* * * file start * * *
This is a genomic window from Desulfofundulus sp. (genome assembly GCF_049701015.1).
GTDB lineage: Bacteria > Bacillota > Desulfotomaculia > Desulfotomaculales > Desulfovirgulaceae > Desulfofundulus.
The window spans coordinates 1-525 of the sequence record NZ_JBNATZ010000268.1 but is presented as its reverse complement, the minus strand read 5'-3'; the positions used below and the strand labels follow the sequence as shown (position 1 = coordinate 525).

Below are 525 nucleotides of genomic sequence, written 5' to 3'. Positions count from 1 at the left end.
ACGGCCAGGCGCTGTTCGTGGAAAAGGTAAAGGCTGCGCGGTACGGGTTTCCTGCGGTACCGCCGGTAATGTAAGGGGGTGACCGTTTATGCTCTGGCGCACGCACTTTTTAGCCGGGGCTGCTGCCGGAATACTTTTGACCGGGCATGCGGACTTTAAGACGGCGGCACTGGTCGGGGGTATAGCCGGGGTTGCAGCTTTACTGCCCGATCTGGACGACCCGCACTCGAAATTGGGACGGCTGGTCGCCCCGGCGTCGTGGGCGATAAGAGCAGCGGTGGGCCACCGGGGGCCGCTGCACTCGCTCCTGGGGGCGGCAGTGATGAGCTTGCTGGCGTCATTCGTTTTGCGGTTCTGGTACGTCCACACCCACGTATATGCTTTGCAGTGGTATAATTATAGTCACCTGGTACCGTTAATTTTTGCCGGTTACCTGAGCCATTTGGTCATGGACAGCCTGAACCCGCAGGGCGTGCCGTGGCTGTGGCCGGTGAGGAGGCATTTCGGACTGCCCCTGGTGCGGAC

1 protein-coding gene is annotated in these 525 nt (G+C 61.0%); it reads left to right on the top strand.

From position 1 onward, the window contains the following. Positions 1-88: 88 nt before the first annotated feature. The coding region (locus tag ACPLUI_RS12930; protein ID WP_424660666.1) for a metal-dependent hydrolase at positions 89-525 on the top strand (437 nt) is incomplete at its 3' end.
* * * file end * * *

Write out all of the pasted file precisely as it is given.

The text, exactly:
This is a genomic window from Desulfofundulus sp. (genome assembly GCF_049701015.1).
GTDB lineage: Bacteria > Bacillota > Desulfotomaculia > Desulfotomaculales > Desulfovirgulaceae > Desulfofundulus.
The window spans coordinates 1-525 of the sequence record NZ_JBNATZ010000268.1 but is presented as its reverse complement, the minus strand read 5'-3'; the positions used below and the strand labels follow the sequence as shown (position 1 = coordinate 525).

Below are 525 nucleotides of genomic sequence, written 5' to 3'. Positions count from 1 at the left end.
ACGGCCAGGCGCTGTTCGTGGAAAAGGTAAAGGCTGCGCGGTACGGGTTTCCTGCGGTACCGCCGGTAATGTAAGGGGGTGACCGTTTATGCTCTGGCGCACGCACTTTTTAGCCGGGGCTGCTGCCGGAATACTTTTGACCGGGCATGCGGACTTTAAGACGGCGGCACTGGTCGGGGGTATAGCCGGGGTTGCAGCTTTACTGCCCGATCTGGACGACCCGCACTCGAAATTGGGACGGCTGGTCGCCCCGGCGTCGTGGGCGATAAGAGCAGCGGTGGGCCACCGGGGGCCGCTGCACTCGCTCCTGGGGGCGGCAGTGATGAGCTTGCTGGCGTCATTCGTTTTGCGGTTCTGGTACGTCCACACCCACGTATATGCTTTGCAGTGGTATAATTATAGTCACCTGGTACCGTTAATTTTTGCCGGTTACCTGAGCCATTTGGTCATGGACAGCCTGAACCCGCAGGGCGTGCCGTGGCTGTGGCCGGTGAGGAGGCATTTCGGACTGCCCCTGGTGCGGAC

1 protein-coding gene is annotated in these 525 nt (G+C 61.0%); it reads left to right on the top strand.

From position 1 onward, the window contains the following. Positions 1-88: 88 nt before the first annotated feature. The coding region (locus tag ACPLUI_RS12930; protein ID WP_424660666.1) for a metal-dependent hydrolase at positions 89-525 on the top strand (437 nt) is incomplete at its 3' end.